First of all, .NET has only explicit support for one namespace per element. Additional namespaces must be specified by adding an extra
xmlns attribute yourself. Well, that’s not so bad, but it adds to the code bloat.
When you want to use namespaces to create new elements (e.g.
rdf:Description), you have to explicitly pass the namespace URI again. Otherwise the prefix (in this case
rdf) will be ignored. It would be helpful if .NET could check to see if the prefix corresponds to any namespace previously specified in the document root.
Okay, I could have used an RDF library, but this was supposed to be a quick hack, so I didn’t have time to learn another library.
I can’t help but think that if I would have just used strings instead of the
System.Xml classes, the program would have been finished sooner. Come to think of it, I should have known better and just used N3 or Turtle.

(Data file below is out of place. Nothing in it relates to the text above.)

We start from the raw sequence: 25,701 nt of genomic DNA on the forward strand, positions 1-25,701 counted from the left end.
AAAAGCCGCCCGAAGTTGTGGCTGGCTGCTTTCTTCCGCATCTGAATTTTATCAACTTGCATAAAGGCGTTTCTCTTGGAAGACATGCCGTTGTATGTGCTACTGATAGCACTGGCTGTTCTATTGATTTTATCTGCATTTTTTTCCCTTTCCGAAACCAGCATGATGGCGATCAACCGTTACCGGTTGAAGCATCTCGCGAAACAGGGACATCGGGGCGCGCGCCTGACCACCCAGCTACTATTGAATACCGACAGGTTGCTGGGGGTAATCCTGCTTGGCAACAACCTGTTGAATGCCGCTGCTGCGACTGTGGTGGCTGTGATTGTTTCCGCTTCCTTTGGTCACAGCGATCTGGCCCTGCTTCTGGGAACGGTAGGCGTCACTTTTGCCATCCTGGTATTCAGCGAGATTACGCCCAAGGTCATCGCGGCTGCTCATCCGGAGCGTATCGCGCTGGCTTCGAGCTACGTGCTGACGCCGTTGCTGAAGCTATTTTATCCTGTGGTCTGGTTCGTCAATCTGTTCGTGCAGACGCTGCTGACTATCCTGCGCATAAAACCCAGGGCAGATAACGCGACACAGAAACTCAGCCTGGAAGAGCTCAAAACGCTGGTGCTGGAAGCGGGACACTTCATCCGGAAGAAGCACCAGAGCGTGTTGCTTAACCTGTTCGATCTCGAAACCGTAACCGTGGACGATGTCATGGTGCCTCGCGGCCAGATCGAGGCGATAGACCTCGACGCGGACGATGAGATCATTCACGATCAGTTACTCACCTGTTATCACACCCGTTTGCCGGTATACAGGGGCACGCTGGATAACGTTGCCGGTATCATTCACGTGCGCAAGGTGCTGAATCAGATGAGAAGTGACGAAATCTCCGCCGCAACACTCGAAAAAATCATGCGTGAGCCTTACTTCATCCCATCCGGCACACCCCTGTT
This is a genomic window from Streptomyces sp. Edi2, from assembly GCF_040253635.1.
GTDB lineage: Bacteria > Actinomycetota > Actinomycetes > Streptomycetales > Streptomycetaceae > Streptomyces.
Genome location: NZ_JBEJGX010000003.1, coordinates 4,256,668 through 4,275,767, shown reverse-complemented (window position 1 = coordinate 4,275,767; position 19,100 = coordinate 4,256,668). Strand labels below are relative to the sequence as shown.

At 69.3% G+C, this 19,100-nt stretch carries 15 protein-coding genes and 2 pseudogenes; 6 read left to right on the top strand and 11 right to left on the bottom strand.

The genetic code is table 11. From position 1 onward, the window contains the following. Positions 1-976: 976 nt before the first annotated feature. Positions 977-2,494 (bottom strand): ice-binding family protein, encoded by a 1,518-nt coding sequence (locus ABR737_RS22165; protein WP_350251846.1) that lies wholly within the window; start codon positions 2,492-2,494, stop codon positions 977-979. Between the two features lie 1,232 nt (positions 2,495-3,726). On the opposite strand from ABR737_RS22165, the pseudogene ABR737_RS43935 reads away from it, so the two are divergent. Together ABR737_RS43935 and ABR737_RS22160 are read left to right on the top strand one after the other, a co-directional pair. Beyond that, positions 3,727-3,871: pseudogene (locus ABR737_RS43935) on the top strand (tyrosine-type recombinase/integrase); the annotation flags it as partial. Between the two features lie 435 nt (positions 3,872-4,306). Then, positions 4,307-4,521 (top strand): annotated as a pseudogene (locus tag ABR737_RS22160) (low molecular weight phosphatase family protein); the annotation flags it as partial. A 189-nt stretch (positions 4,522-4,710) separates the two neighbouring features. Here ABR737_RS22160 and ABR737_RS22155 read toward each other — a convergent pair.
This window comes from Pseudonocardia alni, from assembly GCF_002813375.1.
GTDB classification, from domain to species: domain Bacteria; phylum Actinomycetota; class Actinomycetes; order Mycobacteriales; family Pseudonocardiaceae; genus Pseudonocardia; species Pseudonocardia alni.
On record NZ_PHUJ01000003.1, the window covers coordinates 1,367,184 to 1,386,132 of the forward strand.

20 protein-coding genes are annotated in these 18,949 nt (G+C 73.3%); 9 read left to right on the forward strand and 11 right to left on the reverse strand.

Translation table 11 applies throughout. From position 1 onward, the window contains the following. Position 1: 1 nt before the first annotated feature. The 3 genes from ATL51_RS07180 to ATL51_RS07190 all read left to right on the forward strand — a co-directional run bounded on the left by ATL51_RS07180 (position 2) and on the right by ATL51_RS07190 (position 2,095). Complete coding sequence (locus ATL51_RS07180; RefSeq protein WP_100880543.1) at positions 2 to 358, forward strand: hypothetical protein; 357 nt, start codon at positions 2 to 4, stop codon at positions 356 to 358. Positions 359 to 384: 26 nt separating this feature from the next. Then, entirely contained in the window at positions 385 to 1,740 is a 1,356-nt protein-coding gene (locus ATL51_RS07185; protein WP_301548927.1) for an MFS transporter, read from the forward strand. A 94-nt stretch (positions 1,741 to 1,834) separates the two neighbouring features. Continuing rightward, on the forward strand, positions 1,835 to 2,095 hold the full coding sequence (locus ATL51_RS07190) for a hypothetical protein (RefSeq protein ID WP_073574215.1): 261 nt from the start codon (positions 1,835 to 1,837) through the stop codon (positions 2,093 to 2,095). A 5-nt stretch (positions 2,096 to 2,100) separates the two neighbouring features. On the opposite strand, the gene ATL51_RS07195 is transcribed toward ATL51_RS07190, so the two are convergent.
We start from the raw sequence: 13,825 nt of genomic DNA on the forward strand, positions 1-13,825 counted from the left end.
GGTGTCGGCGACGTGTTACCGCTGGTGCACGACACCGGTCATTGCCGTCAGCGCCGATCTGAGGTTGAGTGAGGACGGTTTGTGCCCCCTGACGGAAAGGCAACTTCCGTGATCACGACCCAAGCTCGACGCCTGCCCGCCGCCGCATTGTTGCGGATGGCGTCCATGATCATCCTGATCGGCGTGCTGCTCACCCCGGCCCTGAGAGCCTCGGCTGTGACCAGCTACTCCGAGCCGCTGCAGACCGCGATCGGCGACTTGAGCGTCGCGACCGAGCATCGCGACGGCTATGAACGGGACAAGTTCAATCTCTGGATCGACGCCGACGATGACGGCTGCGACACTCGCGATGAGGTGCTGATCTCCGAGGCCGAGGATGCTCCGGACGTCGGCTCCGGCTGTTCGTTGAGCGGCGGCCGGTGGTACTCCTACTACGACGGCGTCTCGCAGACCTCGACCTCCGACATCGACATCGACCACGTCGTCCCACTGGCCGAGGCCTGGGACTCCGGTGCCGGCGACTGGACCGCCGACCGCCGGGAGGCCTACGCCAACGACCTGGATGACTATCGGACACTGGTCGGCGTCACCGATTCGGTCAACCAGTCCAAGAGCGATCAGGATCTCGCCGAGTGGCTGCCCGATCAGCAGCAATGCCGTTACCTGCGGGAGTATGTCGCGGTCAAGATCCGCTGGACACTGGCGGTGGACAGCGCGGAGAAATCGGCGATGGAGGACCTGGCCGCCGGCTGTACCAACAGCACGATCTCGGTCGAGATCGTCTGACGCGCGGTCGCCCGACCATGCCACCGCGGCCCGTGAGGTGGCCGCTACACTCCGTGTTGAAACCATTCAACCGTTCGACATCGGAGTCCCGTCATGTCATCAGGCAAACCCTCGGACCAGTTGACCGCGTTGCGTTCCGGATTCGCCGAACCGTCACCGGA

I’ll end with a great graphic by Why the Lucky Stiff, in which he compares using XML to doing annoying sit-ups:
The term XML sit-ups also appeared on the Ruby on Rails homepage:
Rails is a full-stack, open-source web framework in Ruby for writing real-world applications with joy and less code than most frameworks spend doing XML sit-ups.
The common idiom with dynamic languages is to write configuration scripts or domain-specific languages in the language itself, instead of using XML. Compared to e.g. Java, XML is more agile and flexible, but that is not the case with dynamic languages such as Ruby or Python. XML.com has an interesting article about this issue.